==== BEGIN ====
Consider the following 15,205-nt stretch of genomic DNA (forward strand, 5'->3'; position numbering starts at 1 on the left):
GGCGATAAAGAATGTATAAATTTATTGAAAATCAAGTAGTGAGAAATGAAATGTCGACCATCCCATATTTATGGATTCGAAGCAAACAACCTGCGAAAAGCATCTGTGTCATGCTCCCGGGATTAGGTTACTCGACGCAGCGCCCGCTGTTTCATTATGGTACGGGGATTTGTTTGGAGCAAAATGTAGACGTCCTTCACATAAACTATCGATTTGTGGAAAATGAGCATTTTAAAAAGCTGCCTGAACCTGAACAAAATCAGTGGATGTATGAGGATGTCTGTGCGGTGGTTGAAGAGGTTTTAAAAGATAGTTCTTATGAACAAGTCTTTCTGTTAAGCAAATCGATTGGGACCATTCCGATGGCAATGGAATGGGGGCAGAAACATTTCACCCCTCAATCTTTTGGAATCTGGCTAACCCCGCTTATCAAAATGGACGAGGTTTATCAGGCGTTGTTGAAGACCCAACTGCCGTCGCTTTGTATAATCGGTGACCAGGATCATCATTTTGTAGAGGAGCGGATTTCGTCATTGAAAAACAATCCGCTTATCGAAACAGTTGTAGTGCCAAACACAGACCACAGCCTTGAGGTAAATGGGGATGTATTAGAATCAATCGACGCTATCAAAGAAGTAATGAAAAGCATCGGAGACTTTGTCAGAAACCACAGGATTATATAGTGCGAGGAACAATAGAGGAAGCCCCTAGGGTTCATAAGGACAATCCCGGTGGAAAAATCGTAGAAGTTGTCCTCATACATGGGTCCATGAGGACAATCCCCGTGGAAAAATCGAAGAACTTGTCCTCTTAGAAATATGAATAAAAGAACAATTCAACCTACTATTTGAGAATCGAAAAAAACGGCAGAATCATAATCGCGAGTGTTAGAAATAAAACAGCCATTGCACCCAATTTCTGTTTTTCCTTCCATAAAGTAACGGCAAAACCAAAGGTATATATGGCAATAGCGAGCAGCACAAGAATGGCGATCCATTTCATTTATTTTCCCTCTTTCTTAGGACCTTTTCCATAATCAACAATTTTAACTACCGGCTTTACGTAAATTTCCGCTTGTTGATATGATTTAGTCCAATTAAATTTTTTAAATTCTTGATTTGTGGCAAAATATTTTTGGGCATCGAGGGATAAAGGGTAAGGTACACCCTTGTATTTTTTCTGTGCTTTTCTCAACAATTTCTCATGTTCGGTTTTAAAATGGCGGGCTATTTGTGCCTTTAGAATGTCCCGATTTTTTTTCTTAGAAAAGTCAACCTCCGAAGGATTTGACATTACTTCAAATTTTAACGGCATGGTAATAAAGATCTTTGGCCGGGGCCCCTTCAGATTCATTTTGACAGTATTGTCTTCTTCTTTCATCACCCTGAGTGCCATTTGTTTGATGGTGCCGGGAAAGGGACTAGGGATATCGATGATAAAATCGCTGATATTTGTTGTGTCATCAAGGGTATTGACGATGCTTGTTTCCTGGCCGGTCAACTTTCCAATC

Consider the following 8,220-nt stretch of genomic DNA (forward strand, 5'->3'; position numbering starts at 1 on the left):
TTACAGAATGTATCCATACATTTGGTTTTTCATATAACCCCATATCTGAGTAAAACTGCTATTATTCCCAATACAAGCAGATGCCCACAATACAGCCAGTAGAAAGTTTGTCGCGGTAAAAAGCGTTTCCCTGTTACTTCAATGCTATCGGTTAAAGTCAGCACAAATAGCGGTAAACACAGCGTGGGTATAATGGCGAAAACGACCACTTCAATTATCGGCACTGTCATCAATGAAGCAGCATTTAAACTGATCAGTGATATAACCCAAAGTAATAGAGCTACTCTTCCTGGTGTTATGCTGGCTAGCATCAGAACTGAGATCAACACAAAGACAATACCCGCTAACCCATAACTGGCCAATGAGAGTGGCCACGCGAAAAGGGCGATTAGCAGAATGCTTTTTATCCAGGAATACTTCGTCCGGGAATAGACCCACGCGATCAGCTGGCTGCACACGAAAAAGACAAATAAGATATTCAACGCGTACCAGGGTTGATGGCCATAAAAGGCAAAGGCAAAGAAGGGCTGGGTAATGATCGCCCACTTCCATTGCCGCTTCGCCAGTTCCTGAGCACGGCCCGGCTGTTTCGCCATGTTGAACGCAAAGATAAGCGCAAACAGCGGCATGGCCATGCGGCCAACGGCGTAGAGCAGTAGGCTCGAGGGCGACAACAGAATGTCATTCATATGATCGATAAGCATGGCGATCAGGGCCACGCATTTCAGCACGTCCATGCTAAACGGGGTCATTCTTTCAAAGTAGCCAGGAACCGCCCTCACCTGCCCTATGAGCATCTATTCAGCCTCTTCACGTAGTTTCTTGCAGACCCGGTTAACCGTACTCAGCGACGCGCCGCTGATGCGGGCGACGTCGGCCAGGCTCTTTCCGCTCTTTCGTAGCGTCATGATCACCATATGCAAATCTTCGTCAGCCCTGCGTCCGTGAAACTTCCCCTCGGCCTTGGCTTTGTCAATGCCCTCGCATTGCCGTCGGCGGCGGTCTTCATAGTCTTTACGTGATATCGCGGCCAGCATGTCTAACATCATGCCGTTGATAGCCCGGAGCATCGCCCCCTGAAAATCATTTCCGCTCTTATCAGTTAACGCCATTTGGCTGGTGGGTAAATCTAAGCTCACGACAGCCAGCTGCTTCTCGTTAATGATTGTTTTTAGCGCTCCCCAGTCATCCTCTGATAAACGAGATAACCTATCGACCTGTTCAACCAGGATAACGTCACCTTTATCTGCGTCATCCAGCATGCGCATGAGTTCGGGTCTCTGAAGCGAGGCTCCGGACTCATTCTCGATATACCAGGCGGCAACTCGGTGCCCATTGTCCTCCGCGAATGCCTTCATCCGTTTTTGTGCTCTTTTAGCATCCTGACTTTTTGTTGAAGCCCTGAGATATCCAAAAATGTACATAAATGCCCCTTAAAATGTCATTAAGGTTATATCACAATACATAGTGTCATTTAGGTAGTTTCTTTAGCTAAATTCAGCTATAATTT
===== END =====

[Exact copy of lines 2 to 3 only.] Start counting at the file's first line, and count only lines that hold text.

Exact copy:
GGCGATAAAGAATGTATAAATTTATTGAAAATCAAGTAGTGAGAAATGAAATGTCGACCATCCCATATTTATGGATTCGAAGCAAACAACCTGCGAAAAGCATCTGTGTCATGCTCCCGGGATTAGGTTACTCGACGCAGCGCCCGCTGTTTCATTATGGTACGGGGATTTGTTTGGAGCAAAATGTAGACGTCCTTCACATAAACTATCGATTTGTGGAAAATGAGCATTTTAAAAAGCTGCCTGAACCTGAACAAAATCAGTGGATGTATGAGGATGTCTGTGCGGTGGTTGAAGAGGTTTTAAAAGATAGTTCTTATGAACAAGTCTTTCTGTTAAGCAAATCGATTGGGACCATTCCGATGGCAATGGAATGGGGGCAGAAACATTTCACCCCTCAATCTTTTGGAATCTGGCTAACCCCGCTTATCAAAATGGACGAGGTTTATCAGGCGTTGTTGAAGACCCAACTGCCGTCGCTTTGTATAATCGGTGACCAGGATCATCATTTTGTAGAGGAGCGGATTTCGTCATTGAAAAACAATCCGCTTATCGAAACAGTTGTAGTGCCAAACACAGACCACAGCCTTGAGGTAAATGGGGATGTATTAGAATCAATCGACGCTATCAAAGAAGTAATGAAAAGCATCGGAGACTTTGTCAGAAACCACAGGATTATATAGTGCGAGGAACAATAGAGGAAGCCCCTAGGGTTCATAAGGACAATCCCGGTGGAAAAATCGTAGAAGTTGTCCTCATACATGGGTCCATGAGGACAATCCCCGTGGAAAAATCGAAGAACTTGTCCTCTTAGAAATATGAATAAAAGAACAATTCAACCTACTATTTGAGAATCGAAAAAAACGGCAGAATCATAATCGCGAGTGTTAGAAATAAAACAGCCATTGCACCCAATTTCTGTTTTTCCTTCCATAAAGTAACGGCAAAACCAAAGGTATATATGGCAATAGCGAGCAGCACAAGAATGGCGATCCATTTCATTTATTTTCCCTCTTTCTTAGGACCTTTTCCATAATCAACAATTTTAACTACCGGCTTTACGTAAATTTCCGCTTGTTGATATGATTTAGTCCAATTAAATTTTTTAAATTCTTGATTTGTGGCAAAATATTTTTGGGCATCGAGGGATAAAGGGTAAGGTACACCCTTGTATTTTTTCTGTGCTTTTCTCAACAATTTCTCATGTTCGGTTTTAAAATGGCGGGCTATTTGTGCCTTTAGAATGTCCCGATTTTTTTTCTTAGAAAAGTCAACCTCCGAAGGATTTGACATTACTTCAAATTTTAACGGCATGGTAATAAAGATCTTTGGCCGGGGCCCCTTCAGATTCATTTTGACAGTATTGTCTTCTTCTTTCATCACCCTGAGTGCCATTTGTTTGATGGTGCCGGGAAAGGGACTAGGGATATCGATGATAAAATCGCTGATATTTGTTGTGTCATCAAGGGTATTGACGATGCTTGTTTCCTGGCCGGTCAACTTTCCAATC

Consider the following 8,220-nt stretch of genomic DNA (forward strand, 5'->3'; position numbering starts at 1 on the left):